Pipfruit NZ targets people power

For fresh produce marketing in Australia and New Zealand
Matthew Jones



Pipfruit NZ targets people power

Directors of peak industry body address the need for job attraction

Pipfruit NZ targets people power

Pipfruit New Zealand directors Cameron Taylor, Peter Beavan and Bruce Beaton 

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Pipfruit New Zealand’s newest directors Cameron Taylor and Bruce Beaton, along with the recently re-elected Peter Beaven, have spoken out about the industry’s need to attract new talent.

The New Zealand sector is tracking ahead of its forecast to become a NZ$1bn export business by 2020, with production volumes tipped to increase by 30 per cent over the next five years. However, the trio said the industry cannot reach its record breaking potential unless it attracts hundreds more people.

By Pipfruit New Zealand’s calculations, the industry will require 4,000 permanent and seasonal staff over the coming years to harvest, market, and export the crop to more than 70 countries.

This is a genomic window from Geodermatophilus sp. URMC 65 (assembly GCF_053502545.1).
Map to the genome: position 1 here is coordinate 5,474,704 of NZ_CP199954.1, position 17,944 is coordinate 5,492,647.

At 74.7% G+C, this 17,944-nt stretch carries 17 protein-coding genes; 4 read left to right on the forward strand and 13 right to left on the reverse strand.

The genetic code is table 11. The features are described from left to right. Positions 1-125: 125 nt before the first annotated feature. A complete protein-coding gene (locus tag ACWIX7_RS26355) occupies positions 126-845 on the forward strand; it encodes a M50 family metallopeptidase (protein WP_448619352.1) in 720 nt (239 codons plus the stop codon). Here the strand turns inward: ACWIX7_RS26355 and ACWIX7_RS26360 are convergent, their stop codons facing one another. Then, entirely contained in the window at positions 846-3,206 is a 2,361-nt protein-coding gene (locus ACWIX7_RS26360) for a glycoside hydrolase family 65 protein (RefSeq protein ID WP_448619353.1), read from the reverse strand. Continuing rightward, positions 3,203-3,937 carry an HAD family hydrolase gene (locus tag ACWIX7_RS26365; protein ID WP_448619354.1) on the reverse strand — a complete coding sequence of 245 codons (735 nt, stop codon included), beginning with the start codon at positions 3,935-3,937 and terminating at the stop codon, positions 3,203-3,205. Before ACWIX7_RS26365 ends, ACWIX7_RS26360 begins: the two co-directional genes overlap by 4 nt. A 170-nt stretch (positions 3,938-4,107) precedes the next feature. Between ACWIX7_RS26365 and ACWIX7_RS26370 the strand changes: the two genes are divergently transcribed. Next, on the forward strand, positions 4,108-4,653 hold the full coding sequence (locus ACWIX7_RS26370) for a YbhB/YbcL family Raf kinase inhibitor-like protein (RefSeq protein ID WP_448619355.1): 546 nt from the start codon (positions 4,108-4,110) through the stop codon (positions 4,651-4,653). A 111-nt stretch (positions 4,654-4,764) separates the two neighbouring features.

“We can’t get there on our own,” Beaton said. “To achieve our record breaking potential we must help attract and develop a skilled labour force and grow capability and skills both within the current, and future workforce.”

Pipfruit New Zealand is undertaking a major work project, which includes the development of an interactive tool that will identify and track available new jobs. This will include information on when the jobs are commencing and their value, along with the qualifications, skills and experience required to match them.

Taylor said it was critical to engage and find new ways to encourage young talent to start thinking about the wide range of jobs on offer, in order to climb the career ladder.

“Enter our industry and you can go places – that’s the message we want to send out to encourage, inspire and see more people succeed,” Taylor said.

Beaven said four back-to-back years of making money had allowed growers to reduce debt and reinvest in their companies, which has resulted in annual plantings of over a million new trees.

Beaton highlighted that a number of the industry’s leading players had matured into fully integrated business structures, promoting increased collaboration and better communication across the sector, whilst preserving a sense of fierce competition.

“While the industry has gone through significant turmoil and change to achieve this, we are now far stronger and as a country we are in better shape than any of our competitors,” Beaton said.

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